Tips and advice for concert goers

If you’re a music lover, there’s nothing better than going to concerts. Seeing your favorite bands play live, hearing all of the songs you love, and sharing the atmosphere with friends and other fans – bliss. But there is one problem: hearing damage from concerts. Live music is loud. And if you’re not careful, it could lead to long-term damage. But luckily, there are some simple ways to protect your hearing – and you’ll find all the information you need to know about concert hearing loss right here.

All the information any concert goer will need

Going to your very first concert? Want to find out what the loudest-ever rock concerts were? Or want to know more about how to protect your ears from damage at loud concerts? We’ve got all the concert tips you need to know, all in one place.

Hearing loss prevention tips for concerts

Concerts are loud. Really loud. The average concert is 97 decibels, and rock concerts are even louder, at 104 decibels. If you don’t use hearing protection, it can take just 30 minutes at 97 decibels before potential hearing damage kicks in – and at 104 decibels, it can take just 7.5 minutes. 

Hearing damage can manifest in several ways. If you’ve ever left a concert with ringing ears, you’ll know how annoying it can be. That’s called tinnitus, and it can be caused by exposure to loud noises – but if you use hearing protection, you’re less likely to develop it. Loud music can also cause hearing loss – you just need to look at the number of musicians with hearing damage and loss to know that it’s a good idea to limit your exposure to loud noise.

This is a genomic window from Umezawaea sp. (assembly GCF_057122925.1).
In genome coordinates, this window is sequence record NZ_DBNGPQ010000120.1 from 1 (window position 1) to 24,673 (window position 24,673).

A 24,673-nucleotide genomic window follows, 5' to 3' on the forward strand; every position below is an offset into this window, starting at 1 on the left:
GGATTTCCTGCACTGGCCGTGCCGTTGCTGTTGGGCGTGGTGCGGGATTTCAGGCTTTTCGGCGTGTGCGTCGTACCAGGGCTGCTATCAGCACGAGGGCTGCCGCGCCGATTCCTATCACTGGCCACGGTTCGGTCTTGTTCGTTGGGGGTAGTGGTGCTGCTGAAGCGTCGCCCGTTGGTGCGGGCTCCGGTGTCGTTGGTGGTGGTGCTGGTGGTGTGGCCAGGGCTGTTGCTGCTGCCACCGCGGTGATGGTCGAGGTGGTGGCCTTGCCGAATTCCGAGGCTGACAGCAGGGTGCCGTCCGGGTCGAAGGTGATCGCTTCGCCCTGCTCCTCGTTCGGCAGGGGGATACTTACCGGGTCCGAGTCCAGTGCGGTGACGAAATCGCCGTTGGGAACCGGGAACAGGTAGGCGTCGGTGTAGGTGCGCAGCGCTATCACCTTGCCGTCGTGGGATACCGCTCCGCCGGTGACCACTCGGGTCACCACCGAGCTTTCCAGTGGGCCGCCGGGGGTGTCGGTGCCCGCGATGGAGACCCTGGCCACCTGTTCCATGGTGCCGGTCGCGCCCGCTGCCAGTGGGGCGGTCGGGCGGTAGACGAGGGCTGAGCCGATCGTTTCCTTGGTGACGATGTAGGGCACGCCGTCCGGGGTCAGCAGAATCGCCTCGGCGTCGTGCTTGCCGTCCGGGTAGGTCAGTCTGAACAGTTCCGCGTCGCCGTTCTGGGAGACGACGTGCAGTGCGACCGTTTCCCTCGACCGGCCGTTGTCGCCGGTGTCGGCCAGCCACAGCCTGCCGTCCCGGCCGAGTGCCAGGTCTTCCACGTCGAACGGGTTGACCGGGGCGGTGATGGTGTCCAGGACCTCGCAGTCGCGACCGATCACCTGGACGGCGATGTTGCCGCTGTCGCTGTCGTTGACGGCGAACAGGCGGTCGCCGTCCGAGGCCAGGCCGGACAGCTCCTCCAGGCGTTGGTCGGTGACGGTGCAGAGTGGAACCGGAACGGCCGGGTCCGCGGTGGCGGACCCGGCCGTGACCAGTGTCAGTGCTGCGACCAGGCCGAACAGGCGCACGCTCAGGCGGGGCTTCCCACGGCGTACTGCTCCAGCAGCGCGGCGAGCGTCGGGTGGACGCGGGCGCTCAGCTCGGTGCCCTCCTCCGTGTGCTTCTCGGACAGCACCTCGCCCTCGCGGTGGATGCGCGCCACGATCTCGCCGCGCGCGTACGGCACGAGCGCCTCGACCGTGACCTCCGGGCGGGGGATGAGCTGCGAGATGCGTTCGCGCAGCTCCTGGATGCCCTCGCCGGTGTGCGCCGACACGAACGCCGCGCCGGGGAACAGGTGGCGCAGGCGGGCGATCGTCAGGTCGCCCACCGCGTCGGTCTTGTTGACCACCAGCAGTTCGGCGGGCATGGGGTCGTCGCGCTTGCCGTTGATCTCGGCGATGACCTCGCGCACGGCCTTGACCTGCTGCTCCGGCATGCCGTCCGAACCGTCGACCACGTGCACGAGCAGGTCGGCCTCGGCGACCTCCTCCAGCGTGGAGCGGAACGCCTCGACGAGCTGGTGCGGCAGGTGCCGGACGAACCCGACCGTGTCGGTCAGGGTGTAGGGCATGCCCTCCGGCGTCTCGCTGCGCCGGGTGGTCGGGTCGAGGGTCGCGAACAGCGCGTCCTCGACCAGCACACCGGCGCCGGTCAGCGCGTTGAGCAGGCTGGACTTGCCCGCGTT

One simple way to protect your ears is to use earplugs at concerts. But that doesn’t mean you need to miss out on all the fun. Earplugs like Loop Experience offer up to 17 decibels (SNR) and 12 decibels (NRR) of noise reduction, and  have been designed with music in mind, with a special acoustic channel and mesh that filter sound waves rather than blocking them out – so you’ll still hear everything perfectly, just at a lower volume. 

Other ways to avoid hearing damage at concerts include standing far back from the speaker (as the closer you are to the source of the noise, the louder it is), and taking breaks to limit your exposure to the noise.

Featured article

How to stop ringing ears after a concert

There’s no proven medical cure for tinnitus. But there are ways to ease your ringing ears, including limiting exposure, white noise, exercise – and using noise-reducing earplugs like Loop Experience.

Read the article

Discover more articles

Concert ready: Tips for first-time concertgoers

Concert ready: Tips for first-time concertgoers

Get ready for an unforgettable experience! Learn valuable tips and tricks for first-time concert goers to make the mo...

How to stop the ringing in your ears after clubbing

How to stop the ringing in your ears after clubbing

If you're looking for a way to prevent your ears from ringing after clubbing, read our tips on how to prevent this an...

How do I stop my ringing ears?

How do I stop my ringing ears?

Sometimes when you come back from a loud party, you may feel something is not quite right with your hearing. Like you...